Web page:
Cell homing strategies could potentially be used in regenerative endodontic procedures (REPs) to promote the progressive coronal migration of stem cells, including stem cells of the apical papilla (SCAPs), along with formation of a new vascular network without the need for intentional apical trauma and intracanal bleeding. Although many chemotactic factors have been investigated for different mesenchymal stem cells, their effect on SCAP migration and differentiation is not fully understood. This study aimed to comparatively evaluate the effect of stromal cell–derived factor 1 (SDF-1), transforming growth factor beta 1 (TGF-β1), platelet-derived growth factor, granulocyte colony-stimulating factor (G-CSF), or fibroblast growth factor 2 (FGF-2) on the migration and differentiation of SCAPs.Methods
A characterized SCAP cell line was fluorescently labeled with Vybrant DiO dye (Life Technologies, Grand Island, NY) and used in transwell migration assays. Cells were subjected to 1, 10, or 100 ng/mL of each factor or a combination of factors followed by detection in a fluorescent plate reader. Lastly, SCAP differentiation into a mineralizing phenotype was evaluated in the presence or absence of the tested factors by quantitative alizarin red staining and alkaline phosphatase activity. Data were analyzed with 1-way analysis of variance with the Tukey post hoc test.Results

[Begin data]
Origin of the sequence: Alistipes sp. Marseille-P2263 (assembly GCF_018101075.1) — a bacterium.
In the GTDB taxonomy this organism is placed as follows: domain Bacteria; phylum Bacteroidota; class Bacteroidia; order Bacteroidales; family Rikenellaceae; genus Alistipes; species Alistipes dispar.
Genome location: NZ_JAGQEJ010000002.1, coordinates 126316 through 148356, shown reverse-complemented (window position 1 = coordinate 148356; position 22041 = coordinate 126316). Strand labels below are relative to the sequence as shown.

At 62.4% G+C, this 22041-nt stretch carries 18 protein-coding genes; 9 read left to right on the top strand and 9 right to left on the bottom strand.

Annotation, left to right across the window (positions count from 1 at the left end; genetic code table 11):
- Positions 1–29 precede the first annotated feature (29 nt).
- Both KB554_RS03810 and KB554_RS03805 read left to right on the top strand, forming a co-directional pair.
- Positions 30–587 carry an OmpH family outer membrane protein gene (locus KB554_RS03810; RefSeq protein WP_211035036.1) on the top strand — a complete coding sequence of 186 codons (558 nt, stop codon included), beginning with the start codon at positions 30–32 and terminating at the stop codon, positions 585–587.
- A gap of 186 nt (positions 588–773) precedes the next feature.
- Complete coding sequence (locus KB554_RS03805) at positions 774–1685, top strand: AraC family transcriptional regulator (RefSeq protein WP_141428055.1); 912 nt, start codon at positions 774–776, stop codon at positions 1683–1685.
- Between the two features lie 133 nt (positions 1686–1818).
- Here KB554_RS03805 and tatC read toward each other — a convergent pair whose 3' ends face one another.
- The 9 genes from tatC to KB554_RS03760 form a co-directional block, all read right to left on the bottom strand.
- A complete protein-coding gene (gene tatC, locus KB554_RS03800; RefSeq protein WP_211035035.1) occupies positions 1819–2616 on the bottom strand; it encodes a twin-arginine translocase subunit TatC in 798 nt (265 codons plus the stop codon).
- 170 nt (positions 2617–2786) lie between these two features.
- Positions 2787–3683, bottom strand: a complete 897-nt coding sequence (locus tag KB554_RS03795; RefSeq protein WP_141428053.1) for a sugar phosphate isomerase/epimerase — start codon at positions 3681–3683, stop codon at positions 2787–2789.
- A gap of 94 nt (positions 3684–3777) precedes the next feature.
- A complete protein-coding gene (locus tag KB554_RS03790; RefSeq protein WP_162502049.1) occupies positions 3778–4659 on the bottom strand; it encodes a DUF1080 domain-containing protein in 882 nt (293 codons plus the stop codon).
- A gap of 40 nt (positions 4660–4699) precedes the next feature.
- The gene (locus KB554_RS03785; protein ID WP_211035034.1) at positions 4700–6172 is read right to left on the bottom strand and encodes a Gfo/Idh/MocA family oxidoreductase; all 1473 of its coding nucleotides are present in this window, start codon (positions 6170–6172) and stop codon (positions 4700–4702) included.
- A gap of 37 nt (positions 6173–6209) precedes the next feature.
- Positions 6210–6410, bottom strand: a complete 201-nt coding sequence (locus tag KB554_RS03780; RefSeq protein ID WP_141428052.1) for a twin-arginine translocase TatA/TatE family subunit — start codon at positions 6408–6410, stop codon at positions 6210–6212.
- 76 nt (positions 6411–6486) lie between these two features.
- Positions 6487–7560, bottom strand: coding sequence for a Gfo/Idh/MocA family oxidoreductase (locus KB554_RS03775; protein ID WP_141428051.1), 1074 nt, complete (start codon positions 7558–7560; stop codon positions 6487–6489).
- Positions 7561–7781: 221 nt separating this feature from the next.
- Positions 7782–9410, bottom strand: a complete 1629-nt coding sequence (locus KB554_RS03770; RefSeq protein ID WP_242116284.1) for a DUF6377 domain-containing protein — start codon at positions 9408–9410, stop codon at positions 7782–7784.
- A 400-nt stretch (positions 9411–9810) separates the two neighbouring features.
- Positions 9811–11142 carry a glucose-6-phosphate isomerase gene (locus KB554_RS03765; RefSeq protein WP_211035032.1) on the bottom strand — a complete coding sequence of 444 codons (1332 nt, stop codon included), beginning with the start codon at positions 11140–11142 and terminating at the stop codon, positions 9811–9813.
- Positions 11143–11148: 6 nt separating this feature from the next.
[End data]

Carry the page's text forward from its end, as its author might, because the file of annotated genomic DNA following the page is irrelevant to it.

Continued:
Maximum migration was observed with G-CSF or FGF-2, which was significantly greater than the effects observed by the other tested factors. A combination of G-CSF with TGF-β1 significantly augmented both migration and differentiation into a mineralizing phenotype.Conclusions
G-CSF appears to be well suited to be further investigated as a key chemotactic factor in cell homing–based regenerative endodontic procedures.